The young candidate said the problems that his district, and by extension all of Long Island, faces are a combination of high tax rates, “outrageous” county fees, an unfriendly business climate and environmental issues, especially those in coastal waters.

Williams blamed the state of Suffolk County’s current finances on excessive spending and that county officials have been upping fees to make up for excessive spending. He specifically pointed to fees for filing mortgage tax ID maps and the red light camera program, which he argued has not been doing the job of making intersections safer.

“With every $3 we send to the state, we get $1 back,” Williams said. “It’s not an act of the universe that it’s becoming more unaffordable for people to live here. It’s regulation and legislation.”

On the environment, he said current issues with nitrogen pollution and recent algal blooms in Huntington and Northport harbors have him worried for the future of local waters.

It’s not an act of the universe that it’s becoming more unaffordable for people to live here. It’s regulation and legislation.”

— Jeremy Williams

“We have really beautiful waterways, and the sheer life in the harbors is staggering,” he said. “Waste leakage dumping is killing our [shellfish and other marine life] en masse.”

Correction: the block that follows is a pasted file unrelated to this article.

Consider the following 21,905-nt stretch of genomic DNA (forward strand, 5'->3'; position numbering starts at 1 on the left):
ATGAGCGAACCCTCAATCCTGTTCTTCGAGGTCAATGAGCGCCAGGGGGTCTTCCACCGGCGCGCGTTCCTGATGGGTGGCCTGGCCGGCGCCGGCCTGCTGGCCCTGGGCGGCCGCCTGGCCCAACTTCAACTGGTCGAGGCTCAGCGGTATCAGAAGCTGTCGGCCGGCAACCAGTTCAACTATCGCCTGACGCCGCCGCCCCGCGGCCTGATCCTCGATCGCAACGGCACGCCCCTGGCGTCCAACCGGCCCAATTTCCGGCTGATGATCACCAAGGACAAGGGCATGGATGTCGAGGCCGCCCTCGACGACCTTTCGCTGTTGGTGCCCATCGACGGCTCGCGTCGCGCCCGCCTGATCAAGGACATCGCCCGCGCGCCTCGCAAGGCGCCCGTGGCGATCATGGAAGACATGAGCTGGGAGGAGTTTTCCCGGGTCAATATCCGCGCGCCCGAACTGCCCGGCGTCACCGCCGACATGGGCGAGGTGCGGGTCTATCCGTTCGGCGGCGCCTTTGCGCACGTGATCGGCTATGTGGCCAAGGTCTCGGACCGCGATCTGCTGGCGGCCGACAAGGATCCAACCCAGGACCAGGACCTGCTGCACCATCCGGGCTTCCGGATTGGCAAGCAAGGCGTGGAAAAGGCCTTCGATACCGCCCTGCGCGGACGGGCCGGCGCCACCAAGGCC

While he said he would support harsher punishments for anybody found dumping waste, and for increased funding for household nitrogen filtering technology, he said he is hesitant to support sewer projects if that means more overdevelopment. He said he vehemently opposed the recent Villadom mall project, which once planned to build a large-scale mall complex in Elwood but has since been stalled by local opposition. He said he fears such developments could drastically impact local water, especially that from the Greenlawn Water District.

Williams said he is very concerned about the legal battle between Long Island Power Authority and the Town of Huntington. The town is currently in the midst of ongoing litigation with LIPA over the property tax assessment of Northport Power Station, as the utility claims it has been overtaxed. LIPA is seeking a massive reduction of its property taxes, which could lead to lost revenue for the town and expose it to back taxes should the battle go LIPA’s way. Recent judicial rulings have allowed LIPA to go ahead and take the town to court over these assessments.